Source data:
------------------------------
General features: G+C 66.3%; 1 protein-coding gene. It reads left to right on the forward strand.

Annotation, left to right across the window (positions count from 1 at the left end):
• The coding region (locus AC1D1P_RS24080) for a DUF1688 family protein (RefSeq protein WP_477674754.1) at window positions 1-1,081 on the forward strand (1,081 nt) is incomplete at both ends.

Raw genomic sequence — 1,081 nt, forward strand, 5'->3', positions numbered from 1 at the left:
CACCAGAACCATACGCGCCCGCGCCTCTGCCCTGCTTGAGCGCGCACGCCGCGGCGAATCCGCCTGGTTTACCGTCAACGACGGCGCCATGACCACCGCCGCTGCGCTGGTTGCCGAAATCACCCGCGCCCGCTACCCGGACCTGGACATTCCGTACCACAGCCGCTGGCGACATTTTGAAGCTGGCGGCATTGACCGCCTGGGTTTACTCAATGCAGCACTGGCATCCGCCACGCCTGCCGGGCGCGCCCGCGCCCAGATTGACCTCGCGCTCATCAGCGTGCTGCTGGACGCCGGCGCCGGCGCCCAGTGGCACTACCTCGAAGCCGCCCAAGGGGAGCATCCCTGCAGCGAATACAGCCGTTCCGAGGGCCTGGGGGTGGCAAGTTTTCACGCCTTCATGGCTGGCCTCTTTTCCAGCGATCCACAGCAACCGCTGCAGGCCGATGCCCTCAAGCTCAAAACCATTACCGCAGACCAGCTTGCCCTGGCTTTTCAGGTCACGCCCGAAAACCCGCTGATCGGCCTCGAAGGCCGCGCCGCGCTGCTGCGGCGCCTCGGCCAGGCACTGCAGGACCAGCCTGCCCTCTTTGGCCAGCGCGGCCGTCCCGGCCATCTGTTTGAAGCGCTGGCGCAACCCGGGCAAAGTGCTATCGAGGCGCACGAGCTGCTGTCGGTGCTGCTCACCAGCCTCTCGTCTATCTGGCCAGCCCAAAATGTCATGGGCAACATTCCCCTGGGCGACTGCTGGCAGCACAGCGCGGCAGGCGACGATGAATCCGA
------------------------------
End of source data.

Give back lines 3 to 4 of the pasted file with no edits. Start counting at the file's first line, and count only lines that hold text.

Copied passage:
• The coding region (locus AC1D1P_RS24080) for a DUF1688 family protein (RefSeq protein WP_477674754.1) at window positions 1-1,081 on the forward strand (1,081 nt) is incomplete at both ends.

Raw genomic sequence — 1,081 nt, forward strand, 5'->3', positions numbered from 1 at the left: